Supply and Demand: Equilibrium Chapter 6 Section Main Menu

Supply and Demand: Equilibrium Chapter 6 Section Main Menu

Coloring Day #3 Supply & Demand 8 GB Flashdrives Chapter 6 Section Main Menu

Coloring Day #3 Supply & Demand 8 GB Flashdrives Chapter 6 Section Main Menu

Sec. 3 The Role of Prices • What role do prices play in a

Sec. 3 The Role of Prices • What role do prices play in a free market system? • What advantages do prices offer? • What happens when prices are artificially set? Chapter 6 Section Main Menu

The Role of Prices in a Free Market In most cases, the price of

The Role of Prices in a Free Market In most cases, the price of anything is the result of the interaction between S and D: • Prices help move land, labor, and capital into the hands of producers, and finished goods into the hands of buyers. • Prices create an efficient way to allocate (“distribute”) resources for producers (recall the 3 basic q’s of econ? ) • Create a language that both consumers and producers can use…let’s go a bit deeper on this point… Chapter 6 Section Main Menu

Advantages of Prices provide a language for buyers and sellers. 1. Prices work as

Advantages of Prices provide a language for buyers and sellers. 1. Prices work as an Incentive Prices communicate to both buyers and sellers whether goods or services are scarce or easily available. Prices can encourage or discourage production. 2. Signals Think of prices as a traffic light. A relatively high price is a green light telling producers to make more. A relatively low price is a red light telling producers to make less. 3. Flexibility In many markets, prices are much more flexible than production levels. They can be easily increased or decreased to solve problems of excess supply or excess demand. 4. Price System is "Free" Unlike central planning, a distribution system based on prices costs nothing to administer. Chapter 6 Section Main Menu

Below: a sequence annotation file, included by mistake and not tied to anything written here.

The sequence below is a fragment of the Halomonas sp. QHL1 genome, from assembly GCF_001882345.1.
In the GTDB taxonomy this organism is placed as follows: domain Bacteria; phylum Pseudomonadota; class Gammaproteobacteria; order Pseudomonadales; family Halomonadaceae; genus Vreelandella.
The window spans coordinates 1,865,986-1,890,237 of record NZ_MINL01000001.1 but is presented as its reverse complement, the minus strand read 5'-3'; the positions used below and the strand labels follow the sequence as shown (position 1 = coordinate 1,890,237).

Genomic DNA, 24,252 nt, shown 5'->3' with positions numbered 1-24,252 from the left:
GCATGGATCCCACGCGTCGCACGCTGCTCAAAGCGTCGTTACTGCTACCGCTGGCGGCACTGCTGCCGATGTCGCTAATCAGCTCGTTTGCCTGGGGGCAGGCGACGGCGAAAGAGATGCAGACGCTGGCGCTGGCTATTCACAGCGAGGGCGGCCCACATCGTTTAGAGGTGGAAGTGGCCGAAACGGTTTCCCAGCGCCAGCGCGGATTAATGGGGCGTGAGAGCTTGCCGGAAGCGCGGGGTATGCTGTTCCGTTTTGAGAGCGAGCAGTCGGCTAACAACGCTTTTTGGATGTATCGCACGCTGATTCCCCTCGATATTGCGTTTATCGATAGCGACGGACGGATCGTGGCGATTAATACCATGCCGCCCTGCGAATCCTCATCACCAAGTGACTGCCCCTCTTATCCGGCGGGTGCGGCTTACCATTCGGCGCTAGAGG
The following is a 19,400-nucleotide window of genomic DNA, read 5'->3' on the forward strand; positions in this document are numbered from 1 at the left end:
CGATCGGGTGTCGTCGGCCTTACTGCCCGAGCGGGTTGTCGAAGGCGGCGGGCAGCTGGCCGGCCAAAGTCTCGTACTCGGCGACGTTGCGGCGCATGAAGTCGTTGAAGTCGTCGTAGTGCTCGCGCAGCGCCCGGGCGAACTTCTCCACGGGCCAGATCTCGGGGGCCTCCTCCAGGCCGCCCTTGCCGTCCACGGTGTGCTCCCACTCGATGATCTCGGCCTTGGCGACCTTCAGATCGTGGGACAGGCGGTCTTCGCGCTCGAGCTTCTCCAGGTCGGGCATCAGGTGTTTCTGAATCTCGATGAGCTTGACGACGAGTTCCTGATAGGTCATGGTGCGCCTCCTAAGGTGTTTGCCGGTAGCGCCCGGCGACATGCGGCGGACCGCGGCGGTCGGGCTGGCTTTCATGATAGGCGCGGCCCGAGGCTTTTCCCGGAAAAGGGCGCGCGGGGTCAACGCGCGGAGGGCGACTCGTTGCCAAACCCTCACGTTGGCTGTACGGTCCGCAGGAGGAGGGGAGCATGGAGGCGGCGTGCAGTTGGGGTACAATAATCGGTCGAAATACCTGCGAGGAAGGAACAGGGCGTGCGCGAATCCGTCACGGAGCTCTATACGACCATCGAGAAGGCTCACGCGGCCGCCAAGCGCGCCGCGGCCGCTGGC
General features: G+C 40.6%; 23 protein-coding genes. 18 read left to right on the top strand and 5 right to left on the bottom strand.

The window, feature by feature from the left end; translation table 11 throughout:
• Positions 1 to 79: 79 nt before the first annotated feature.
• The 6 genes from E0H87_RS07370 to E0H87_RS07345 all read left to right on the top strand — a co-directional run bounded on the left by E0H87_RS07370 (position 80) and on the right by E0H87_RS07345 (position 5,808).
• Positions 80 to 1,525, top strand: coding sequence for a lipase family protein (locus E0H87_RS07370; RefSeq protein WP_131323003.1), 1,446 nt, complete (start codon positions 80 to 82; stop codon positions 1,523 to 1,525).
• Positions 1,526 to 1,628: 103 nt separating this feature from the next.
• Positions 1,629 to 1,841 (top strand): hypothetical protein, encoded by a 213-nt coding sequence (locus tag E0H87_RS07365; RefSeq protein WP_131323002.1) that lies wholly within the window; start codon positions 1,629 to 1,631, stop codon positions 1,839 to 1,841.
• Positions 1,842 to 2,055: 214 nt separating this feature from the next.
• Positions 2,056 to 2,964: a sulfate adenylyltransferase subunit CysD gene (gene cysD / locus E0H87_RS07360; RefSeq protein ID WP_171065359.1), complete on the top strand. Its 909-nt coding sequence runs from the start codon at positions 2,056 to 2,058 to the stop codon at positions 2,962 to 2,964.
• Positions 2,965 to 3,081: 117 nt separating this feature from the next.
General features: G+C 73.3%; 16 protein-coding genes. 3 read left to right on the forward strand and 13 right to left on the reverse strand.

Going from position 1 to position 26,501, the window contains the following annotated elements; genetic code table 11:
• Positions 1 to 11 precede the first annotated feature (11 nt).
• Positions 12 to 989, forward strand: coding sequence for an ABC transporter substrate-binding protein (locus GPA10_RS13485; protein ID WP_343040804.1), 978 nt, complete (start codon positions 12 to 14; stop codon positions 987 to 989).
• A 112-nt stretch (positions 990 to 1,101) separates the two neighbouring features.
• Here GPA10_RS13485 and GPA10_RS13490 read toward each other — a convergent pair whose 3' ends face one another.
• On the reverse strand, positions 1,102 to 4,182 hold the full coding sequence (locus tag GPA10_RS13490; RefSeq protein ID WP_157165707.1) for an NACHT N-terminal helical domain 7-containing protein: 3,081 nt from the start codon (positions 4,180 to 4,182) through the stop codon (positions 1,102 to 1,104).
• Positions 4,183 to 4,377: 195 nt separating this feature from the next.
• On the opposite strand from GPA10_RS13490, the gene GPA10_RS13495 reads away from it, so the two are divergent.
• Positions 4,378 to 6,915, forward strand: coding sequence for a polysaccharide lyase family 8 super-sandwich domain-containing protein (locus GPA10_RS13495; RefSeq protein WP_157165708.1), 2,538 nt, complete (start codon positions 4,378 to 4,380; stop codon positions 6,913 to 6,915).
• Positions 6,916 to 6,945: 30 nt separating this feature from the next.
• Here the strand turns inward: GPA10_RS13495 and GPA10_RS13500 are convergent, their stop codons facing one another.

Price Ceilings In some cases the government steps in to control prices. These interventions

Price Ceilings In some cases the government steps in to control prices. These interventions appear as price ceilings and price floors. • A price ceiling is a maximum price that can be legally charged for a good. • Example #1: rent control, a situation where a government sets a maximum amount that can be charged for rent in an area. • Example #2: During WWII, the U. S. Gov’t. froze wages AND prices to ensure war production was not interrupted Chapter 6 Section Main Menu

Price Floors • A price floor is a minimum price, set by the government,

Price Floors • A price floor is a minimum price, set by the government, that must be paid for a good or service. • One well-known price floor is the minimum wage, which sets a minimum price that an employer can pay a worker for an hour of labor. Chapter 6 Section Main Menu

The Great Tortilla Crisis: • A sharp rise in the price of tortillas, a

The Great Tortilla Crisis: • A sharp rise in the price of tortillas, a staple food of Mexico’s poor, which had gone from 25 cents a pound to between 35 and 45 cents a pound in just a few months in early 2007. Why were tortilla prices soaring? • It was a classic example of what happens to equilibrium prices when supply falls. Tortillas are made from corn; much of Mexico’s corn is imported from the United States, with the price of corn in both countries basically set in the U. S. corn market. And U. S. corn prices were rising rapidly thanks to surging demand in a new market: the market for ethanol. Chapter 6 Section Main Menu

Demand Supply Shifts at Work in the Global Economy • A recent drought in

Demand Supply Shifts at Work in the Global Economy • A recent drought in Australia reduced the amount of grass on which Australian dairy cows could feed, thus limiting the amount of milk these cows produced for export. • At the same time, a new tax levied by the government of Argentina raised the price of the milk the country exported, thereby decreasing Argentine milk sales worldwide. • These two developments produced a supply shortage in the world market, which dairy farmers in Europe couldn’t fill because of strict production quotas set by the European Union. Chapter 6 Section Main Menu